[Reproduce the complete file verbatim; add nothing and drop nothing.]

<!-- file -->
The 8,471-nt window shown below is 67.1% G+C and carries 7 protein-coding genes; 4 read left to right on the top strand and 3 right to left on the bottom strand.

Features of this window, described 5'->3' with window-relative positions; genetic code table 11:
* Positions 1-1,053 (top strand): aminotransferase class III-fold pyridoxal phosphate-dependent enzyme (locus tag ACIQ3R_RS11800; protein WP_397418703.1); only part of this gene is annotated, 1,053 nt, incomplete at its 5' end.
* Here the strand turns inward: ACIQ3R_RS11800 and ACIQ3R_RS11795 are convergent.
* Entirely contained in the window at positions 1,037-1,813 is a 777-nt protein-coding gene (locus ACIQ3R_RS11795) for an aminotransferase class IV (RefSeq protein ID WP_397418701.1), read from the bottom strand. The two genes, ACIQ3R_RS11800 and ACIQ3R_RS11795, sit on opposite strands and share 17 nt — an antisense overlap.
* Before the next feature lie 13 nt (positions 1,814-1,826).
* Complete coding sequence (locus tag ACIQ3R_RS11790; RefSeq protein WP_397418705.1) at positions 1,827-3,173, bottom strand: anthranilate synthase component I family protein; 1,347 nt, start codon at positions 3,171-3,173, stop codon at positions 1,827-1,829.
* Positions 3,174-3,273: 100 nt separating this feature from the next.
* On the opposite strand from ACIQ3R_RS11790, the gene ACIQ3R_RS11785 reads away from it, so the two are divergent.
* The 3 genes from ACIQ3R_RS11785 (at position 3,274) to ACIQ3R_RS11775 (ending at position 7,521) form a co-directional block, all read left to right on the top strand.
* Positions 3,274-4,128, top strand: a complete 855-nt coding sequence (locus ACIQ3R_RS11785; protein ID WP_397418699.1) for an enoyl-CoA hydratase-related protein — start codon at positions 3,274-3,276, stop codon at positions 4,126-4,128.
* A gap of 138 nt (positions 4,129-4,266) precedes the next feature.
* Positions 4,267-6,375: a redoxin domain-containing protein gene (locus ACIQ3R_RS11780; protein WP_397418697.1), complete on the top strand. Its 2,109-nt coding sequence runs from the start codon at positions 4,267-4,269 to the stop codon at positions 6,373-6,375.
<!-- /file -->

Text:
The 8,471-nt window shown below is 67.1% G+C and carries 7 protein-coding genes; 4 read left to right on the top strand and 3 right to left on the bottom strand.

Features of this window, described 5'->3' with window-relative positions; genetic code table 11:
* Positions 1-1,053 (top strand): aminotransferase class III-fold pyridoxal phosphate-dependent enzyme (locus tag ACIQ3R_RS11800; protein WP_397418703.1); only part of this gene is annotated, 1,053 nt, incomplete at its 5' end.
* Here the strand turns inward: ACIQ3R_RS11800 and ACIQ3R_RS11795 are convergent.
* Entirely contained in the window at positions 1,037-1,813 is a 777-nt protein-coding gene (locus ACIQ3R_RS11795) for an aminotransferase class IV (RefSeq protein ID WP_397418701.1), read from the bottom strand. The two genes, ACIQ3R_RS11800 and ACIQ3R_RS11795, sit on opposite strands and share 17 nt — an antisense overlap.
* Before the next feature lie 13 nt (positions 1,814-1,826).
* Complete coding sequence (locus tag ACIQ3R_RS11790; RefSeq protein WP_397418705.1) at positions 1,827-3,173, bottom strand: anthranilate synthase component I family protein; 1,347 nt, start codon at positions 3,171-3,173, stop codon at positions 1,827-1,829.
* Positions 3,174-3,273: 100 nt separating this feature from the next.
* On the opposite strand from ACIQ3R_RS11790, the gene ACIQ3R_RS11785 reads away from it, so the two are divergent.
* The 3 genes from ACIQ3R_RS11785 (at position 3,274) to ACIQ3R_RS11775 (ending at position 7,521) form a co-directional block, all read left to right on the top strand.
* Positions 3,274-4,128, top strand: a complete 855-nt coding sequence (locus ACIQ3R_RS11785; protein ID WP_397418699.1) for an enoyl-CoA hydratase-related protein — start codon at positions 3,274-3,276, stop codon at positions 4,126-4,128.
* A gap of 138 nt (positions 4,129-4,266) precedes the next feature.
* Positions 4,267-6,375: a redoxin domain-containing protein gene (locus ACIQ3R_RS11780; protein WP_397418697.1), complete on the top strand. Its 2,109-nt coding sequence runs from the start codon at positions 4,267-4,269 to the stop codon at positions 6,373-6,375.